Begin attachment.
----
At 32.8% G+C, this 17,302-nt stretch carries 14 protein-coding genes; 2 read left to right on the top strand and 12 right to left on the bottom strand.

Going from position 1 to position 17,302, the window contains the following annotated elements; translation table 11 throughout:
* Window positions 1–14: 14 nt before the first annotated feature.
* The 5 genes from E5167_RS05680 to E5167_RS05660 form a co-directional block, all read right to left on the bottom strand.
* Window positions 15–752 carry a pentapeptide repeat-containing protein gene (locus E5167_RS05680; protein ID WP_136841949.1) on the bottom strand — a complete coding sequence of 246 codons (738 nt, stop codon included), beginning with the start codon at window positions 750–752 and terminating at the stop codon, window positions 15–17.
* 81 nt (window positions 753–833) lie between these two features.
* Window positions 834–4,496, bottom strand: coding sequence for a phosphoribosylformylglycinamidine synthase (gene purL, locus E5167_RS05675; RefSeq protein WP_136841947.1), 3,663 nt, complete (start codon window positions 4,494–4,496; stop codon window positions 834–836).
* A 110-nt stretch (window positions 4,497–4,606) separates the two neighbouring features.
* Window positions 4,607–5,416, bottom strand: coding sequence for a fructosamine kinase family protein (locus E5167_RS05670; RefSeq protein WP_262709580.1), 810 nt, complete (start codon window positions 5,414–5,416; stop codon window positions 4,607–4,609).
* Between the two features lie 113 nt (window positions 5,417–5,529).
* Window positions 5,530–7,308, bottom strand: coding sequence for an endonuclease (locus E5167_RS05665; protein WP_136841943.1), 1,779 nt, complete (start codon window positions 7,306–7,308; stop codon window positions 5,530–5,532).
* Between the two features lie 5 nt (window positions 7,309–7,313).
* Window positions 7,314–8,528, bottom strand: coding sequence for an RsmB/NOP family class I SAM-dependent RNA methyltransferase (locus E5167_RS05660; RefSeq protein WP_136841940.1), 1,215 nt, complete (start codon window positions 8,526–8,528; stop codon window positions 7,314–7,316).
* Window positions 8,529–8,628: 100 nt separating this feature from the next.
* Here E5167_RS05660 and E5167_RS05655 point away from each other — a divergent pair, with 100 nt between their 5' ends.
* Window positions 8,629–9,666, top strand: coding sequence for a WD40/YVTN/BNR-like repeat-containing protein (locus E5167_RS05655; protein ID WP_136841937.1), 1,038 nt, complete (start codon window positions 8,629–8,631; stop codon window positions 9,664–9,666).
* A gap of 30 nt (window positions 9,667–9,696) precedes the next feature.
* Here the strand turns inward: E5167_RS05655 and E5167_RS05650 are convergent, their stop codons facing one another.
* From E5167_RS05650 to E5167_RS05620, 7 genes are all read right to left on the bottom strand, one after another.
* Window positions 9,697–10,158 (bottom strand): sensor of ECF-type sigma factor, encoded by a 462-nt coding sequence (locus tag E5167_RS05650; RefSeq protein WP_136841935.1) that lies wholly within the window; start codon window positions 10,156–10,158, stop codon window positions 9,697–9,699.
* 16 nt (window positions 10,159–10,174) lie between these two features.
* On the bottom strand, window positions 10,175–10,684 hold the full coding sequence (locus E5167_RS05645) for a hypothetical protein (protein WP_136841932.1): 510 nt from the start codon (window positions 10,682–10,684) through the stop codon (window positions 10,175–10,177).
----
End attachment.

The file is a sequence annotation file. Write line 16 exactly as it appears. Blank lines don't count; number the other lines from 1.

* Window positions 8,629–9,666, top strand: coding sequence for a WD40/YVTN/BNR-like repeat-containing protein (locus E5167_RS05655; protein ID WP_136841937.1), 1,038 nt, complete (start codon window positions 8,629–8,631; stop codon window positions 9,664–9,666).